If the market isn't trending, then it must be mean reverting. When you buy a suit and it doesn't fit perfectly, do you have the suit altered or do you have your limbs shortened ala Procrustes. Why not alter your trading style to mean reversion trading?
Being long or short at the beginning of a trend is obviously better than getting in once a trend has gotten going . A falling market falls faster when bulls are not aggressive and a rising market rises faster when bears are not aggressive .
The 123 pattern you mention (still cant maximize it) sounds good for determing that a new trend may be born . Other patterns like a head and shoulders or 2B work good too . The idea is to enter early and ride it out so if it doesnt work right away I wouldnt hang out too long or risk more than letting price make a higher high into a previously uptrending market or a lower low into a previousy downtrending market .
These are the kind of trades I take but I look for a close above or below support or resistance . This was picture perfect this morning and was supported by other things and timeframes .
Last edited by Eric j; April 6th, 2011 at 12:33 PM.
Reason: "rises" - 1st paragraph
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Of course, we would all like to be able, to buy the low and sell the high of every move, but that is a reality that can only be realized when practiced in hindsight. In real-time, there are very few traders that can pull this feat off with any real kind of consistency. To catch the beginning of a trend implies that we must either anticipate price exhaustion and the subsequent reversal of the previous trend, or anticipate and catch the breakout from a trading range. What makes this task so complicated and frustrating is that there are so many false reversals and false breakouts.
In practice then, catching the beginning of a trend may not really be the optimal entry. If you are going dance with the market, you want the market to lead. So it is often best to wait for buyers/sellers to make their move and show their hand before you enter the market. That doesn't mean you chase highs and lows; rather you buy/sell the first pullback from an initial push as your entry. Of course, you always buy weakness in a strong market, and sell strength in a weak market. If you're patient and wait until after the initial thrust, that kicks off a trending move, you have a natural stop loss point: if market participants are truly rejecting price at the start of that move, you shouldn't see that price again.The key to making this execution approach work, is being patient enough when you're a buyer to let sellers "take their turn", and when you're a seller to have the patience to wait out the buyers' next bounce. You want to see those sellers and buyers get trapped on the next leg of the trend so their exits will help your position.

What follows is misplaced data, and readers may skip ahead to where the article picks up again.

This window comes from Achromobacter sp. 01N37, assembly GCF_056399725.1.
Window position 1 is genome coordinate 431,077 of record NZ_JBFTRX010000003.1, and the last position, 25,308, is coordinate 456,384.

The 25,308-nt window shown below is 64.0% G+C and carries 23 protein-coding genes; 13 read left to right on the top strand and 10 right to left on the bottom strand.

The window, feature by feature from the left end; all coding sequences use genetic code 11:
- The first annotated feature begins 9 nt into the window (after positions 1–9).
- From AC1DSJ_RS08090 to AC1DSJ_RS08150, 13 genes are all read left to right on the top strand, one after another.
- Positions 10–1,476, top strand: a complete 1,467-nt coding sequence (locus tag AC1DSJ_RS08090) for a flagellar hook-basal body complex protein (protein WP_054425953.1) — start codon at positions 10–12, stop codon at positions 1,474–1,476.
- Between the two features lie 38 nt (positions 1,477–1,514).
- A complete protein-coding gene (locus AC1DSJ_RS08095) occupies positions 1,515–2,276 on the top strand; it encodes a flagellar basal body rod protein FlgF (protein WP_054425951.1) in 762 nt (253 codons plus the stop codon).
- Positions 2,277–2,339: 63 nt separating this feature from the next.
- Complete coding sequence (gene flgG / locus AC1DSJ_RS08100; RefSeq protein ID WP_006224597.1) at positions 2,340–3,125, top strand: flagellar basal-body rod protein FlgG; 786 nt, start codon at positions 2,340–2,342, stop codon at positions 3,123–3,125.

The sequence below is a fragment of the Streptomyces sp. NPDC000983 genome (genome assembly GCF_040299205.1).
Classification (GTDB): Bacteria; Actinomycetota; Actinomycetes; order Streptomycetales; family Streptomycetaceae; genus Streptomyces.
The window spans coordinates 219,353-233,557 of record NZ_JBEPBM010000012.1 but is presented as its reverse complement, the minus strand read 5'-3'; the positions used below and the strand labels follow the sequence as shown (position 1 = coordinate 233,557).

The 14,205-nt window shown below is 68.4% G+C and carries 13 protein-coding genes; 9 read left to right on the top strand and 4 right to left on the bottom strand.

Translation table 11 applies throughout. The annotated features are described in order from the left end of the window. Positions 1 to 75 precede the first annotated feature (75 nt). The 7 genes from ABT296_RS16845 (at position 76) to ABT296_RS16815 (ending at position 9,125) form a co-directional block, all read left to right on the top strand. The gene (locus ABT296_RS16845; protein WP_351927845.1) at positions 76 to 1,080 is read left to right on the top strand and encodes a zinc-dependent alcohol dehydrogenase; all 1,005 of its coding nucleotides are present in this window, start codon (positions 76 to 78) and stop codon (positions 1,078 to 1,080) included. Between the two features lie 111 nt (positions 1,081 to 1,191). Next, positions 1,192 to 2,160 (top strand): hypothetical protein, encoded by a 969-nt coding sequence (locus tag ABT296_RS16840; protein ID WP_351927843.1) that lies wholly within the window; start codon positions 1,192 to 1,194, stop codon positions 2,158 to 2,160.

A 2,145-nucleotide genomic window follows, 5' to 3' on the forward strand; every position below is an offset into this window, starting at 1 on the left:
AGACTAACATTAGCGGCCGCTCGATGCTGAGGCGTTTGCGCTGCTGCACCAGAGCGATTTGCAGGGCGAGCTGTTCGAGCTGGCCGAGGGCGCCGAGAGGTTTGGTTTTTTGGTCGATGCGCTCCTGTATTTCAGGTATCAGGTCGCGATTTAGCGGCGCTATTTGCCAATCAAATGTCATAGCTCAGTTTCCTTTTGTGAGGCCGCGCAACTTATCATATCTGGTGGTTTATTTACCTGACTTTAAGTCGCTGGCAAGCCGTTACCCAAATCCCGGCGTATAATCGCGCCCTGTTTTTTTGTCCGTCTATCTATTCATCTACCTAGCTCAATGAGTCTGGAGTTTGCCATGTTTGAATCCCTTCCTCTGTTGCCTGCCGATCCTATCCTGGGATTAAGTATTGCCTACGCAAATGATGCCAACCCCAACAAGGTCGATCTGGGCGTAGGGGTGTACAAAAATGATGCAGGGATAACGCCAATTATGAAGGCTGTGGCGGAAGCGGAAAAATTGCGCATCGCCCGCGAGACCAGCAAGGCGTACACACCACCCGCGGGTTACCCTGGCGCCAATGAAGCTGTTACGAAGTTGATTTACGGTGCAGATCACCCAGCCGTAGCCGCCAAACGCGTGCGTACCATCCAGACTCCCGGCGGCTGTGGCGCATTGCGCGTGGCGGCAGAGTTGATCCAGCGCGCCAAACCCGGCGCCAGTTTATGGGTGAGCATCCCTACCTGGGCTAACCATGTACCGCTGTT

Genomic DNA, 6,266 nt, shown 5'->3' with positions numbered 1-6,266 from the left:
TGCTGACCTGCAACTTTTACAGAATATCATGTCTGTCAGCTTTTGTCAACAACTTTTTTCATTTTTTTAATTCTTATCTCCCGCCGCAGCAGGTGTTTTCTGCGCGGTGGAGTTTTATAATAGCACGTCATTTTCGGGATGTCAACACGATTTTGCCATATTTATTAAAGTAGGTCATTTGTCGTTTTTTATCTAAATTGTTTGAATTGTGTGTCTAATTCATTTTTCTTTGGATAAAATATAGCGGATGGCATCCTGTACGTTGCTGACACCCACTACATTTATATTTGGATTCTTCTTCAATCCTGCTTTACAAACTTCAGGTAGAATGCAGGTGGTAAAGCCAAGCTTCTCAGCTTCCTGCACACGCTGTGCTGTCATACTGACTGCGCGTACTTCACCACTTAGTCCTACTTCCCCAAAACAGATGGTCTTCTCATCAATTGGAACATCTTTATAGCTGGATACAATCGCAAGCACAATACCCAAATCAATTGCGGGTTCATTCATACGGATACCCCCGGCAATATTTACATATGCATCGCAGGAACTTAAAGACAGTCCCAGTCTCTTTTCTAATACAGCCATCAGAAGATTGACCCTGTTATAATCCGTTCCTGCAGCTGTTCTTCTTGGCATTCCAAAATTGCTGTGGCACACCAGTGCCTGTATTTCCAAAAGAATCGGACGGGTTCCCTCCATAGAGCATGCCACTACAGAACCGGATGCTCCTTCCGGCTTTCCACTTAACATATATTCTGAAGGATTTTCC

Unfortunately though, markets are in a trading range 80% of the time, which means that markets are trending only 20% of the time or approximately 4 days a month. Markets like the ES and ZB which are heavily arbed and dominated by HFTs and algorithmic trading, are often lacking volatility, and are choppy and directionless. This has proven to be a major challenge for short term traders, who often find themselves faked out on seeming moves that reverse. It would make sense then, that following a momentum based strategy as the mainstay of your methodology would not be optimal. It would seem that not only including, but concentrating on a strategy that offered you the opportunity to capitalize on current market conditions would be economically prudent.